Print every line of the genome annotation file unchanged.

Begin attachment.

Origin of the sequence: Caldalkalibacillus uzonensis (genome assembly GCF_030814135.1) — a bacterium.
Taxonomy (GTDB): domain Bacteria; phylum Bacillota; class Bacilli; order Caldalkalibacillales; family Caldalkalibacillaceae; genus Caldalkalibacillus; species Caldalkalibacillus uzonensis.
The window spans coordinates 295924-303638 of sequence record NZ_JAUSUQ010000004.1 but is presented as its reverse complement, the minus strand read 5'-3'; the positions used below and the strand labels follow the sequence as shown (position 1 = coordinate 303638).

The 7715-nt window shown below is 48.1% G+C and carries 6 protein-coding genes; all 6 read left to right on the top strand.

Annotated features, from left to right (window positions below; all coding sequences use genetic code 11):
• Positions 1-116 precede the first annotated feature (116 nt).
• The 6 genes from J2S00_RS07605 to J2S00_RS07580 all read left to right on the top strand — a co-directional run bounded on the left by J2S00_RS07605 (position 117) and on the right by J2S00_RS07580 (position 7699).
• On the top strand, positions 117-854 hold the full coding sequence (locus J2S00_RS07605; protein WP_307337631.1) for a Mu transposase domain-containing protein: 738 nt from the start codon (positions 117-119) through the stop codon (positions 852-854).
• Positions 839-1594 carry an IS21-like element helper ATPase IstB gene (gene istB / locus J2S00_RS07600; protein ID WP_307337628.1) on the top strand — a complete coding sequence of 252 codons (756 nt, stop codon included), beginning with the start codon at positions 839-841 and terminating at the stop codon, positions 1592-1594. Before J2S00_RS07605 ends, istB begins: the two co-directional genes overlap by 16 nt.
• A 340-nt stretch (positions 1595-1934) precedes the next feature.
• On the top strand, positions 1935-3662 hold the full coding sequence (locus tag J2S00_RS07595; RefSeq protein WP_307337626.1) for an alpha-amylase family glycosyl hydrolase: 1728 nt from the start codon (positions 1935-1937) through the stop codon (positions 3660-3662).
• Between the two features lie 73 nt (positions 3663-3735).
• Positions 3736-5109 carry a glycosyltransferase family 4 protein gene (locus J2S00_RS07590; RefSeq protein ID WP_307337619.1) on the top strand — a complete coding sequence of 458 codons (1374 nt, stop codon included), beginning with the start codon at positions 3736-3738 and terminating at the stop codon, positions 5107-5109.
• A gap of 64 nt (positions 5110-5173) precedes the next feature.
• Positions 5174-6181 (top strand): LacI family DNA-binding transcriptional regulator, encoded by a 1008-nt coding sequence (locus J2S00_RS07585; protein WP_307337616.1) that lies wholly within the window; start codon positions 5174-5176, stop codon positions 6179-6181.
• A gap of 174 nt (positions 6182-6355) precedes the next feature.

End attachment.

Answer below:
Origin of the sequence: Caldalkalibacillus uzonensis (genome assembly GCF_030814135.1) — a bacterium.
Taxonomy (GTDB): domain Bacteria; phylum Bacillota; class Bacilli; order Caldalkalibacillales; family Caldalkalibacillaceae; genus Caldalkalibacillus; species Caldalkalibacillus uzonensis.
The window spans coordinates 295924-303638 of sequence record NZ_JAUSUQ010000004.1 but is presented as its reverse complement, the minus strand read 5'-3'; the positions used below and the strand labels follow the sequence as shown (position 1 = coordinate 303638).

The 7715-nt window shown below is 48.1% G+C and carries 6 protein-coding genes; all 6 read left to right on the top strand.

Annotated features, from left to right (window positions below; all coding sequences use genetic code 11):
• Positions 1-116 precede the first annotated feature (116 nt).
• The 6 genes from J2S00_RS07605 to J2S00_RS07580 all read left to right on the top strand — a co-directional run bounded on the left by J2S00_RS07605 (position 117) and on the right by J2S00_RS07580 (position 7699).
• On the top strand, positions 117-854 hold the full coding sequence (locus J2S00_RS07605; protein WP_307337631.1) for a Mu transposase domain-containing protein: 738 nt from the start codon (positions 117-119) through the stop codon (positions 852-854).
• Positions 839-1594 carry an IS21-like element helper ATPase IstB gene (gene istB / locus J2S00_RS07600; protein ID WP_307337628.1) on the top strand — a complete coding sequence of 252 codons (756 nt, stop codon included), beginning with the start codon at positions 839-841 and terminating at the stop codon, positions 1592-1594. Before J2S00_RS07605 ends, istB begins: the two co-directional genes overlap by 16 nt.
• A 340-nt stretch (positions 1595-1934) precedes the next feature.
• On the top strand, positions 1935-3662 hold the full coding sequence (locus tag J2S00_RS07595; RefSeq protein WP_307337626.1) for an alpha-amylase family glycosyl hydrolase: 1728 nt from the start codon (positions 1935-1937) through the stop codon (positions 3660-3662).
• Between the two features lie 73 nt (positions 3663-3735).
• Positions 3736-5109 carry a glycosyltransferase family 4 protein gene (locus J2S00_RS07590; RefSeq protein ID WP_307337619.1) on the top strand — a complete coding sequence of 458 codons (1374 nt, stop codon included), beginning with the start codon at positions 3736-3738 and terminating at the stop codon, positions 5107-5109.
• A gap of 64 nt (positions 5110-5173) precedes the next feature.
• Positions 5174-6181 (top strand): LacI family DNA-binding transcriptional regulator, encoded by a 1008-nt coding sequence (locus J2S00_RS07585; protein WP_307337616.1) that lies wholly within the window; start codon positions 5174-5176, stop codon positions 6179-6181.
• A gap of 174 nt (positions 6182-6355) precedes the next feature.